3 Strategies for Skyrocketing Team Efficiency

Lynn Martelli
Lynn Martelli

Artificial intelligence has found its way into the workplace, and automation is everywhere. And yet, even if your company invests in the latest technologies, things might feel slower than ever. The modern worker is bogged down by a million bleeps, bloops, and alerts, constantly multitasking and splitting their attention. Projects still have to get approval from multiple, siloed departments before they can move ahead.

To boost efficiency at a company that’s already maxed out on so-called “efficiency tools,” look more closely at the problems than the solutions. Consider the root causes of holdups and setbacks and strive to attack them at the source. Here are a few places to start as you work toward improving team efficiency.

1. Use Time-Saving Tech Wisely

Lots of companies approach tech from a bit of a knee-jerk perspective. The more processes you can automate, the reasoning goes, the faster things will be. But oftentimes that logic leads to a bloated tech stack with lots of convoluted solutions. Employees may end up spending more time learning or navigating these new tools than actually getting work done.

Should you throw out your project management software, scrap your customer relationship management tool, and jettison your marketing automation platform? Probably not. But when you consider adding new tools to your portfolio, put your employees’ user experience first. Look for simple solutions you can add, without much training, that make your team immediately more functional.

For instance, if asynchronous remote work hours make it hard to plan meetings, don’t invest in expensive scheduling software as a band-aid. Trying to find meeting slots that work for everyone only wastes more of your organization’s time in the planning process. And you’ll still have to find solutions when people inevitably can’t make the timing work.

Instead, look for organic ways to readjust processes without sacrificing productivity and knowledge sharing. Consider having meeting discussions electronically transcribed so nonessential team members can read them later. Or use a screen recorder to replace long-winded, hard-to-schedule training meetings with quick, replayable tutorials.

2. Set — and Delegate — Clear Goals and Responsibilities

One oft-overlooked aspect of improving organizational efficiency is effective goal setting. By now, most companies know they need clear tasks and project management systems. But team leaders still may not be doing the best they could at defining desired outcomes, performance expectations, and priorities. And they often fail when it comes to communicating and delegating all those expectations to the entire team.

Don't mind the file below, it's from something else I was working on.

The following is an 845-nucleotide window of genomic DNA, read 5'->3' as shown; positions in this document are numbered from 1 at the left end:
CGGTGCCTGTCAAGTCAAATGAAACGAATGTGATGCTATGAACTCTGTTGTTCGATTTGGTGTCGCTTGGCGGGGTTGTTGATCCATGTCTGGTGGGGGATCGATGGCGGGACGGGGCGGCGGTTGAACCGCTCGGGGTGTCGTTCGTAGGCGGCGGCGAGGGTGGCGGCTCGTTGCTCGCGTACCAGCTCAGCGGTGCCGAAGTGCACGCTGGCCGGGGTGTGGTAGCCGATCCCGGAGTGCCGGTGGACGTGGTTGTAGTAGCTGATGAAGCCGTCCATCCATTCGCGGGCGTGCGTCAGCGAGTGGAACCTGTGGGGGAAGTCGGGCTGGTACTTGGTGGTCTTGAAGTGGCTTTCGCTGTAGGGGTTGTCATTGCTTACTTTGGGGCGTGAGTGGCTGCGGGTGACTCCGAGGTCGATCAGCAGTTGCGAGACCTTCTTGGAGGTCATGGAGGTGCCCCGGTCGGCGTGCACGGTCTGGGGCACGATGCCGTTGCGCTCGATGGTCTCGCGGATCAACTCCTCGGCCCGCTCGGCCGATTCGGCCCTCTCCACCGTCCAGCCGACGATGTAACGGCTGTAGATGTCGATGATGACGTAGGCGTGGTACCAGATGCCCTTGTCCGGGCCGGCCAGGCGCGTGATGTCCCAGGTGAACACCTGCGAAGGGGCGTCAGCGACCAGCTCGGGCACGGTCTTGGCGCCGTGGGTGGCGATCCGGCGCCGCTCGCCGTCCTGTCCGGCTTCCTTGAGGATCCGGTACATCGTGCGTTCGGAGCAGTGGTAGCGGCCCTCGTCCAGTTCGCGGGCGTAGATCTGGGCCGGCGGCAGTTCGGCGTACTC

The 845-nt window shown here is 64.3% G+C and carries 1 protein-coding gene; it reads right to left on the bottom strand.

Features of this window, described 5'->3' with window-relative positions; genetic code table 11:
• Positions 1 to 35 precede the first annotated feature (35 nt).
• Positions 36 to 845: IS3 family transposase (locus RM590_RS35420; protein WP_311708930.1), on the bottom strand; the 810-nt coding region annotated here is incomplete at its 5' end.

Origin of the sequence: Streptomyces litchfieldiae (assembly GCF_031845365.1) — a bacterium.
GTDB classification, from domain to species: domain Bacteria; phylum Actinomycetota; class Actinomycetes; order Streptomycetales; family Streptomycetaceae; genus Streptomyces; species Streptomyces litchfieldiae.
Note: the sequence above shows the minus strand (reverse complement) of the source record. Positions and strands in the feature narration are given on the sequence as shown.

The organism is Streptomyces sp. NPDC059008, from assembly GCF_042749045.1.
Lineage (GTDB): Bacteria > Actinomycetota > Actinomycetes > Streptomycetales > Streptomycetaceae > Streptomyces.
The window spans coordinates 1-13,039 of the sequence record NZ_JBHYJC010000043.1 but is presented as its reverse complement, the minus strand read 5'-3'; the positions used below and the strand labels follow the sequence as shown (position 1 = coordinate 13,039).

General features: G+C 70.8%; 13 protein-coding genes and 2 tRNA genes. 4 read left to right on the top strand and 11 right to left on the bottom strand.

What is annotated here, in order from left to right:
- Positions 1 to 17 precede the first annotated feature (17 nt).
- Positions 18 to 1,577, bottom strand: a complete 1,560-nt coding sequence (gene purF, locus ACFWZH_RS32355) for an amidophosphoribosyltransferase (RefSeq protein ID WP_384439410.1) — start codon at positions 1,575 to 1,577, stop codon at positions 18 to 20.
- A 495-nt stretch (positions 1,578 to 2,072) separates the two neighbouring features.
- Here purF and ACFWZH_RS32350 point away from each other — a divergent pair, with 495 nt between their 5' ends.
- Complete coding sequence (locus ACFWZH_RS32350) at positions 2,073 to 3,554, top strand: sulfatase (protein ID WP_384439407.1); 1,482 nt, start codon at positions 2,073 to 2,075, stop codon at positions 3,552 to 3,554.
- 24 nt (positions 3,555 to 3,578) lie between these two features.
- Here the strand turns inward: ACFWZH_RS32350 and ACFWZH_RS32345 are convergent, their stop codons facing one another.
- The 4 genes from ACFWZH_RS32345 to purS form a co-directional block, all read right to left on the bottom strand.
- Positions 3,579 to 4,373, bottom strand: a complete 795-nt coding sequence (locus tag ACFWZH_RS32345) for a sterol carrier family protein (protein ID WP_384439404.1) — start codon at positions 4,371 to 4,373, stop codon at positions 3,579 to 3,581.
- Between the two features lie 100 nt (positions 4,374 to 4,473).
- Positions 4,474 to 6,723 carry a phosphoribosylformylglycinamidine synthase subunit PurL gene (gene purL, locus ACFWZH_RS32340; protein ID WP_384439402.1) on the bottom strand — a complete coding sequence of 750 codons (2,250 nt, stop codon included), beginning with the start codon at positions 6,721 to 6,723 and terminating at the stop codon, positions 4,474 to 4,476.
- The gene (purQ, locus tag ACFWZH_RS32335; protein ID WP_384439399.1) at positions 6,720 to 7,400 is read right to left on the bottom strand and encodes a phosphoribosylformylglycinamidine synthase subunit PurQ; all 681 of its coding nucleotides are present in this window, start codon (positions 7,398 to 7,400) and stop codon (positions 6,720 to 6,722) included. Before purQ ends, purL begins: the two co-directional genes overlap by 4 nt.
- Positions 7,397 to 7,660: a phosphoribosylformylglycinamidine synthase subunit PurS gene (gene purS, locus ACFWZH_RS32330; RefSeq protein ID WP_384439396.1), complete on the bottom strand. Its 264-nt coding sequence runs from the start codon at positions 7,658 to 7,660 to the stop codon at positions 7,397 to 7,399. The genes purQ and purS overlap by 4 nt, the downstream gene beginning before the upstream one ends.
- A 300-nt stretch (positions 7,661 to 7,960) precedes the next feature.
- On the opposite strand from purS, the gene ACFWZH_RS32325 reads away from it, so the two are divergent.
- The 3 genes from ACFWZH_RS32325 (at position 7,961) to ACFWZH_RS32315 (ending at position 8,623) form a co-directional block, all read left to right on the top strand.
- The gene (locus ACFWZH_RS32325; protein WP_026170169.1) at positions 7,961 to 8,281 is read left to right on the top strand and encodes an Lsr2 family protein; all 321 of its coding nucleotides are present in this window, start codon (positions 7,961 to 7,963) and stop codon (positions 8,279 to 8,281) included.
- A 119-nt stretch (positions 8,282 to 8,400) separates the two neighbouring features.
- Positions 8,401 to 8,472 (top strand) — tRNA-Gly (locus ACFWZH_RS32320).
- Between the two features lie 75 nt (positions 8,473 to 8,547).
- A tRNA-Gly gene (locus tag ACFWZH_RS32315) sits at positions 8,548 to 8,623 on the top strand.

For instance, Rasheed knows it’s his job to pull off a successful event for the company’s fall trade show in Las Vegas. He also knows that, in order to do so, he needs to urgently enlist 50 more event presenters to meet their 150-speaker goal. If they don’t achieve this objective, potential attendees will be disappointed or even ask for refunds.

But there’s a new employee, Danica, working underneath Rasheed who’s only just started her employee training. Danica knows she needs to help him, but she doesn’t know about the 150-speaker goal. And no one in upper management has made it clear to Rasheed that he’s responsible for training Danica to assist him.

Instead of aggressively pursuing leads, then, Danica prioritizes other tasks, like drafting marketing emails to sell event tickets. It’s not that Danica lacks the skills to prioritize better; she simply doesn’t know what the company needs most. If someone had communicated to her what needed to be done, everything could have gone better and faster.

3. Check Your Communication Channels

Effective goal setting and delegation aren’t possible without clear channels of communication, especially in remote or asynchronous workplaces. Lots of things can cause communication breakdowns, from a lack of openness and transparency to insufficient clarity around tools. As a leader, your job is to figure out and solve what’s at the heart of any company communication issues.

If there are true interpersonal communication problems, you could offer team-building activities or offer special workshops. You could have all your employees take personality tests to determine their preferred communication style. You could institute bimonthly one-on-ones between all employees and their supervisors to get conversations flowing.

But none of this would work to solve your problem if you’re chasing the wrong explanation. It could simply be that interdepartmental emails are getting stuck in spam, leaving departments disconnected from one another. Or it might be that your chat client has notifications disabled, and no one’s messages are getting read in time.

If there are roadblocks to employee communication, determine the why before deploying the wrong solution. Maybe you think you have a company-wide issue with communication that points to bad employee morale. But the solution could actually be something a lot simpler — one you might even solve with a free download.

Increasing Efficiency: The Big-Picture View

When looking to boost team efficiency, business leaders are too often tempted to adopt makeshift remedies. They implement tactical-level solutions like time-tracking tools or promote techniques like the Pomodoro time management method. While these approaches can be beneficial, their impact will be limited if they’re not addressing the root causes of a team’s inefficiency. Whether the culprit is poorly defined goals, ineffective delegation, or inadequate communication, efficiency breakthroughs will only be possible when you tackle the real problem.

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